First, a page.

When talking about the gear I take out on my hunts, I generally focus on the guns, pellets, or maybe my shooting sticks, but I have a regular kit that I have become accustomed to carrying when heading out for a day in the field. Rather, I have a collection of packs and a variety of equipment I like to pack depending on what I’m hunting, what I’m hunting with, conditions I expect to encounter, and how far away from my vehicle/civilization I’ll find myself. I’ll bet most of you also have gear that has become indispensable, sure you can head out without it, but you know it will be needed at some point.
First is my pack selection; there is a full size pack when I’m going far afield, next is a messenger style pack that is my most frequently carried pack, and a multi-pocket fanny pack for the quick runs into the woods. The pack selected is determined on what I need to carry along for the hunt, but also what weather conditions I might run into. The things I always carry are a good set of binoculars (using some really nice Hawke Frontier ED 10×43), my range finder (especially when hunting the desert or open grasslands), a knife because it always comes in useful and I believe that a man doesn’t’ go into the field without a blade, and pellets. A small thing that I’ve found often comes in handy, is a comfort kit with water, a couple energy bars, toilet paper, some wipes, and hand sanitizer. If I’m carrying a gun with a low shot count or plan to do a lot of shooting I’ll pack a small air tank, there’s normally a camera, and a shooting stick. Depending on the quarry I might pack an electronic caller and there is always a mouth call, which doesn’t take up any room and often comes in handy. Another useful item to pack is a few plastic shopping bags, for small game hunting you can slip a squirrel or rabbit into a bag then the bag into the pack, which lets you carry your game without fouling the interior.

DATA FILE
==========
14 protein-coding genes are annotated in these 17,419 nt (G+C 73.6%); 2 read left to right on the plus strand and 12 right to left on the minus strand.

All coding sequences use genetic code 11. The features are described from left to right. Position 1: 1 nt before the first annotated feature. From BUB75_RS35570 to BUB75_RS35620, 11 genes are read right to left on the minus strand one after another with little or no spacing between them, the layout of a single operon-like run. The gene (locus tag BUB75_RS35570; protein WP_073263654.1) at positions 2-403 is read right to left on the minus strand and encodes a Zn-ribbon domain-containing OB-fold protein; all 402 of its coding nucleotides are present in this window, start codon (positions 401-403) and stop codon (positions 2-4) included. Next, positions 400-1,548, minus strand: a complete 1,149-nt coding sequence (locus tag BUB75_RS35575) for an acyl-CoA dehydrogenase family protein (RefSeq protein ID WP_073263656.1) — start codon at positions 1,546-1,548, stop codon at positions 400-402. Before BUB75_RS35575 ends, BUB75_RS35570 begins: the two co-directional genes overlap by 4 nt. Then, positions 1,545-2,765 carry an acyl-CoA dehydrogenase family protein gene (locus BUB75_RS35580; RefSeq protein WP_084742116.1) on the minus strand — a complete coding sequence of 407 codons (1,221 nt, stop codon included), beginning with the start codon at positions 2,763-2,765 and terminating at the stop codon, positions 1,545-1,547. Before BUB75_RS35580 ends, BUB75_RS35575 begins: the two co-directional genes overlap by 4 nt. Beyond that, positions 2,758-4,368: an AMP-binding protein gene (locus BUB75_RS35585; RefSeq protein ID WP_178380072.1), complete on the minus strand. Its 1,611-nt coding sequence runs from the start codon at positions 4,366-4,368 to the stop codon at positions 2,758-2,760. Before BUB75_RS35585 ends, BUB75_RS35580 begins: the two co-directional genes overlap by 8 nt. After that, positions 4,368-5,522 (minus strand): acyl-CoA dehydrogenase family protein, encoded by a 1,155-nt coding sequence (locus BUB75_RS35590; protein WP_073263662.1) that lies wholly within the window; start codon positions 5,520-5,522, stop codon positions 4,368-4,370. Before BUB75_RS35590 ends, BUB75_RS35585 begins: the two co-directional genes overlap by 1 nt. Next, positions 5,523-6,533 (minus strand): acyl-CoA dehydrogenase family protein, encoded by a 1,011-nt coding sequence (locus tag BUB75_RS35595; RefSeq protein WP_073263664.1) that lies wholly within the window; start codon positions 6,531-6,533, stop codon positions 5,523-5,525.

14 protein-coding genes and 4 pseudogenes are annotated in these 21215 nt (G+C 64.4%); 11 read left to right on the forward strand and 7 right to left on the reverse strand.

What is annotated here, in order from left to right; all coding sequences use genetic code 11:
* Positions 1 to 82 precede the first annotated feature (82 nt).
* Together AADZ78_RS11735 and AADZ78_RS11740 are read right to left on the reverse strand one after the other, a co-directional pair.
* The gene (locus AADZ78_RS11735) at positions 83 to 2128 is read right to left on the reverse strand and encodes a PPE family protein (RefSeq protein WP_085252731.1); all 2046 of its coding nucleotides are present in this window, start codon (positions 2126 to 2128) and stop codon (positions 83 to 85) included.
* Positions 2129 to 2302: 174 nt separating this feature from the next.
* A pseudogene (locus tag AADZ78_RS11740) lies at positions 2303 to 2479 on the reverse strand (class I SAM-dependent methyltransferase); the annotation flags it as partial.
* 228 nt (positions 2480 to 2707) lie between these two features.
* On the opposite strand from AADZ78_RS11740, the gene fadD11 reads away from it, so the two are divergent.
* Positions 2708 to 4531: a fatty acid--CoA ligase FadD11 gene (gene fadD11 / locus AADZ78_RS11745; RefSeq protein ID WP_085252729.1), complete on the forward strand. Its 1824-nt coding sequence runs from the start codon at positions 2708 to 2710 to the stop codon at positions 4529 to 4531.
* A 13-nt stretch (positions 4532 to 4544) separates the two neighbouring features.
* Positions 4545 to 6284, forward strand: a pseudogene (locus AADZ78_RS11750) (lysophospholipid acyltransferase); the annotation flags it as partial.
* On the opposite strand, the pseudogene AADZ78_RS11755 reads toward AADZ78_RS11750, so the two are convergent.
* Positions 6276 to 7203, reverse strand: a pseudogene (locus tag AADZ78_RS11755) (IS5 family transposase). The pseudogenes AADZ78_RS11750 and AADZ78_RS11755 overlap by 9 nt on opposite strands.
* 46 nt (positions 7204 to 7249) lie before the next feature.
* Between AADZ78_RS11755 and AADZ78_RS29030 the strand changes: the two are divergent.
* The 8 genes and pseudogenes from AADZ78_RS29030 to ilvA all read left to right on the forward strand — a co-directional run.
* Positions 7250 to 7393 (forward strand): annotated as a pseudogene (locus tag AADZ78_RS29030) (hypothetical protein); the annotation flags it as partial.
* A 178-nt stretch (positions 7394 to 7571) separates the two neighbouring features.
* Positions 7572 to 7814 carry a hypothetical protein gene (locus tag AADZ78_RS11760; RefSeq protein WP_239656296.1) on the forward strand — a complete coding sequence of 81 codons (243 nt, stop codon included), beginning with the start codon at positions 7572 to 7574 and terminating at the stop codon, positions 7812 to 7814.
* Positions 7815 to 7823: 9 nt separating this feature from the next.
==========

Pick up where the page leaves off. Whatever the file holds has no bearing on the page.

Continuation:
The reason my preference is for the messenger bag is that it’s easy to carry, can be pushed to my back to get it out of the way when I’m clawing through brush, and immediately swung in front of me when access is required. It almost always lets me carry everything I’ll need, and only on long trips in rougher territory is my larger shoulder pack required (with survival kit, extra water, a radio, etc). It also gives me a free shoulder for slinging my rifle, for which I prefer an African carry by the way.
There are other systems that are useful; a turkey vest is a good solution, especially for short hunts where minimal gear is being carried. I sometimes opt for a multi-tool in place of a knife, and has many uses. And when its wet or there is snow on the ground a cushion or seat to hoist ones hindquarters out off the ground is a good idea. I don’t like to have a lot of extraneous gear, but I also like to have the gear needed when it’s needed so the trick is coming up with the best way to carry it… and this is what works for me. I’d be interested in hearing what your solutions you’ve come up with for your field gear.
On another front the Extreme Benchrest in Tucson was a great success, and a lot of fun. Airguns of Arizona and the Quail Creek Airgun Club did a great job of running the event. The benchrest was a challenge, but the timed silhouette was the most fun shooting that I’ve had in a long time. I’m writing it up for Airgun Hobbyist, and Terry Doe will be writing it up in the British Magazines Air Gunner and Airgun World, so there’ll be some news coming.